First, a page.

In 1836, the task of re-organizing the Fire Department in Charlestown devolved upon Mr. Austin as chairman of the Selectmen. A reform had long been desired. A fire-department, like fire itself is a good servant but a bad master. Mr. Austin disbanded two rebellious companies in one week; and the authorities in the neighboring towns and cities, taking courage by his example, and copying his ordinances, reformed their systems, and the public found that there could be efficiency without riot and energy without tumult.

In 1839, Mr. Austin visited Europe and the islands of the Mediterranean. After his return, he never fully resumed the practice of his profession.

With a sufficient fortune, the result of his own persevering labor, he indulged in the dream of poets and philosophers, and sought recreation amid well-tilled fields, orchards planted by his own hands, waving harvests and pastures dotted over with flocks and herds.

He accordingly selected one of the most wild, unsubdued, and romantic spots in the town of West Roxbury. Here the wilderness has been changed into the fruitful field. Everything, the massive, smooth-faced, cemented wall, the solid stone-posts at the gate-ways, the winding roads, the elliptic ponds, the well trimmed grove, the drained and renovated meadow, all show the thoroughness and the good taste of the Norfolk Farmer. The enriched acres, cattle of select and choice breeds; horses of renowned sires; these are all here, but not the repose which crave enchantment to the dream.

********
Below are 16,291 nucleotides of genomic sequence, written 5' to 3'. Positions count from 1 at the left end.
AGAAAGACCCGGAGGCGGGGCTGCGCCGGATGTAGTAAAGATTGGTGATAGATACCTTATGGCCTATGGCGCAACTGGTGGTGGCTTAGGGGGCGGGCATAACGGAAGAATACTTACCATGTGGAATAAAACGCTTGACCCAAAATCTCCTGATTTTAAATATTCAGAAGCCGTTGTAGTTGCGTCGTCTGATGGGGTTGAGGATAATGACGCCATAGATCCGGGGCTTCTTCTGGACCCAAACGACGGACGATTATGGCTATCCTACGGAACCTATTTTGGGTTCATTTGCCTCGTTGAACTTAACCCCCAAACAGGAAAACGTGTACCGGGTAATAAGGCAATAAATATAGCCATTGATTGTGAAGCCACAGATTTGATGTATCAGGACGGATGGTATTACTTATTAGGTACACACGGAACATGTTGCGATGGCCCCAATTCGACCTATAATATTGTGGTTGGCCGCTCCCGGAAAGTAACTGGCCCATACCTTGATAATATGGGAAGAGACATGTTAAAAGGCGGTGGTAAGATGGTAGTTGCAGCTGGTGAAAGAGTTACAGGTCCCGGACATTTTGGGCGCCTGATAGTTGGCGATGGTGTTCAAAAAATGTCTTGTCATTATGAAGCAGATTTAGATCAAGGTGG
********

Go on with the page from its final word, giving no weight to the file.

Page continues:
Mr. Austin has voluntarily contributed years of labor for the interests of West Roxbury. He is very properly styled the Father of this town. It was separated from the city of Roxbury mainly by his exertions, and ever since its incorporation he has had the principal management of its municipal affairs.